In a written statement to The Miscellany News, SJP responded to some of Bradley’s statements, affirming their decision not to register the protest and rejecting accusations that it was antisemitic. “We intentionally did not register the walkout with the institution that we were protesting against, as we believed that would be counterintuitive. We deny the allegations that ‘From the River to the Sea, Palestine Will be Free’ constitutes hate speech,” wrote SJP.

SJP declared their interpretation of the quote at the beginning of the walkout: “We clarified the meaning of this chant, explaining that it calls for ‘decolonization and dismantling the racism of the settler colony of Israel, and replacing it with a state where human rights are available for everyone: people of all backgrounds, religions, and ethnicities.’” 

Bradley argued that this declaration went mute as protestors marched throughout campus: “The students made an attempt to mitigate harm caused by their chants through introductory statements. These introductions, however, were lost as the march proceeded around campus,” she wrote in her email.

This charge was similarly rejected by SJP: “While President Bradley recognized this effort in her email, she claimed this explanation ‘lost its meaning’ as we marched through campus. Given the impracticality of restating our explanation every time we recited the chant, we reject this accusation.”

SJP expressed frustration that the email distracted from the main goal of the protest, which was their list of demands for the administration. “By obfuscating these demands, [Bradley] consciously ignored hundreds of student voices. We condemn [Bradley’s] failure to acknowledge the reason for the protest and her continued unwillingness to name and denounce the ongoing genocide in Palestine.”

Bradley responded to some of SJP’s demands in a written statement to The Miscellany News: “Vassar will not support a boycott of Israel or Israeli products and services. Not only do we as an institution not support such a boycott, in New York State boycotts of this nature subject the College to ineligibility for state funding in key areas. Additionally, Vassar has alums, students and family, and faculty ties to the region as a whole and a long history of student travel to Israel which we will continue to support.” The Vassar Student Association (VSA) has also communicated with SJP the legal limits to boycotting Israel given that the VSA is also subject to state anti-BDS laws.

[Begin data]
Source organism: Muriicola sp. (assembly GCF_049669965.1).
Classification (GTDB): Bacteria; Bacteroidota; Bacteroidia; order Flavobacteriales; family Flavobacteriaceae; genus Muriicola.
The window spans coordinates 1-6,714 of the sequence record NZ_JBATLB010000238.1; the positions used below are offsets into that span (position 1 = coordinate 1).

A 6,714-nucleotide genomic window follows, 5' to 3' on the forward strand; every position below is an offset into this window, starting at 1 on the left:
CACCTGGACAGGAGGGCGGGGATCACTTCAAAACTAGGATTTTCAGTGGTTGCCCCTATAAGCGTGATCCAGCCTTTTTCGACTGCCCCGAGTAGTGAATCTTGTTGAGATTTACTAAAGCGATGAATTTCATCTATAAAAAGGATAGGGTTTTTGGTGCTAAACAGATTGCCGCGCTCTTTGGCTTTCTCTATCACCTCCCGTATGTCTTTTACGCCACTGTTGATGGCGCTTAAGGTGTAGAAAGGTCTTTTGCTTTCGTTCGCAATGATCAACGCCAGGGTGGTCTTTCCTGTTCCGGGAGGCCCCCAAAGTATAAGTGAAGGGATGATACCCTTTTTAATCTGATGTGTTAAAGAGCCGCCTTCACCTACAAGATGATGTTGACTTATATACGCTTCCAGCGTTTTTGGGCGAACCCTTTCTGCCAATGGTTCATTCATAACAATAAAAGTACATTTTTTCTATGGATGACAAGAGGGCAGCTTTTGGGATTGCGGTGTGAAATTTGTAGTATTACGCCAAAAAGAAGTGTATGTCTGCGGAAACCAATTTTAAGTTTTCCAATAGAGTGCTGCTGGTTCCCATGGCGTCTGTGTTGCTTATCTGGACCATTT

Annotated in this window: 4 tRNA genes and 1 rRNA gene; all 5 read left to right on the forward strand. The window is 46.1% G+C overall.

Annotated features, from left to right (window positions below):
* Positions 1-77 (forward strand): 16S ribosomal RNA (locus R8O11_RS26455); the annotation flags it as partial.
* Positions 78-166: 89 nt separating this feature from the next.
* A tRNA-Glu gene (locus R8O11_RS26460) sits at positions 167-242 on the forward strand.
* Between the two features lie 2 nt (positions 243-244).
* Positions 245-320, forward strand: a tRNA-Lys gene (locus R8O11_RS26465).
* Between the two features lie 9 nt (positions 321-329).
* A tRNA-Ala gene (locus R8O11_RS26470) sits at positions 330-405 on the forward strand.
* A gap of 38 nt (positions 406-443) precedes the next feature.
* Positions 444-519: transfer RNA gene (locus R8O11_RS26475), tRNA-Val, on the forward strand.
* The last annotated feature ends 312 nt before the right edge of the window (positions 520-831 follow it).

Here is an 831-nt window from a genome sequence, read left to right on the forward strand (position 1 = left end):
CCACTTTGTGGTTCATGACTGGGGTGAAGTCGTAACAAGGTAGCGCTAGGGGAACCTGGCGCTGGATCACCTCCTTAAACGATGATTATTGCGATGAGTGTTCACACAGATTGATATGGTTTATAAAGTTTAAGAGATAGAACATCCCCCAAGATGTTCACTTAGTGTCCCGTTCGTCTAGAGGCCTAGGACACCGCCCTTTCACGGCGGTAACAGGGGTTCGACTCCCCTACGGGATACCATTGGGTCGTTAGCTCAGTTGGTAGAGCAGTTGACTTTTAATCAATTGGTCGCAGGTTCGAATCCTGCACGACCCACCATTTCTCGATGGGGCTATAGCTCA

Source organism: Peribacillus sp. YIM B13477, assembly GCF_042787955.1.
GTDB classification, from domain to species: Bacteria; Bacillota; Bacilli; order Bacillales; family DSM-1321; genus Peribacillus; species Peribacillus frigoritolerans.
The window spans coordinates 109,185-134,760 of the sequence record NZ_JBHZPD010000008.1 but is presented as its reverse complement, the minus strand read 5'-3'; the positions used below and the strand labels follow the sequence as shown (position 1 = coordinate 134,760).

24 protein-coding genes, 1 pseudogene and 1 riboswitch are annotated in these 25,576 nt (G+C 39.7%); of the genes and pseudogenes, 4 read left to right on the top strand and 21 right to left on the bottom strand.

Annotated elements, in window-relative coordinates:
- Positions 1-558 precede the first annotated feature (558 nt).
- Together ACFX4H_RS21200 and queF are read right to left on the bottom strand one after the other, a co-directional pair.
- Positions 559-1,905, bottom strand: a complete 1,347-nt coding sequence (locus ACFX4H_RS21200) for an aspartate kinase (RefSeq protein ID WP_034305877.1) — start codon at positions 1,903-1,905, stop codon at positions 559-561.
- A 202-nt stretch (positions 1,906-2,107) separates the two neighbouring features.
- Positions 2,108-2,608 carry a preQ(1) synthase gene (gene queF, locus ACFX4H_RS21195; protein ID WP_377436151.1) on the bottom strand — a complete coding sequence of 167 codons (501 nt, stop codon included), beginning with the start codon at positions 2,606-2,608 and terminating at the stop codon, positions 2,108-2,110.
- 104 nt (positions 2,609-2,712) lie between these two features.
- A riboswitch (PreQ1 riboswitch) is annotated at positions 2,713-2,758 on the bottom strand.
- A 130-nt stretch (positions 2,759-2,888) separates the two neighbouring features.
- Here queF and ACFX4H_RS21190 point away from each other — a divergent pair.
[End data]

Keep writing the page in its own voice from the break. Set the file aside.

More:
The VSA, with guidance of Vassar’s General Counsel, is exploring the possibility of sending out a list of corporations with ties to Israel to student organizations so their leadership can decide independently to divest. 

VSA President Olivia Gross ’24 commented, “We are still figuring out what we can legally do in terms of providing a list of companies that orgs may choose to no longer purchase from and we are in contact with legal experts for advice.”

She added, “The VSA Equity Executive, Traci Francis, and I are currently in an ongoing conversation with SJP about how we can support them and they’ve been understanding of our limitations. The VSA remains a space for all students to feel safe, heard, and represented.”

In her statement responding to SJP’s demands, Bradley again appealed to unity and mutual understanding at the College in this challenging time. “On this campus, we must listen more, ask more questions, consider multiple perspectives, and engage in meaningful dialogue that is respectful, non-threatening, illuminates our collective humanity, and sustains our community.”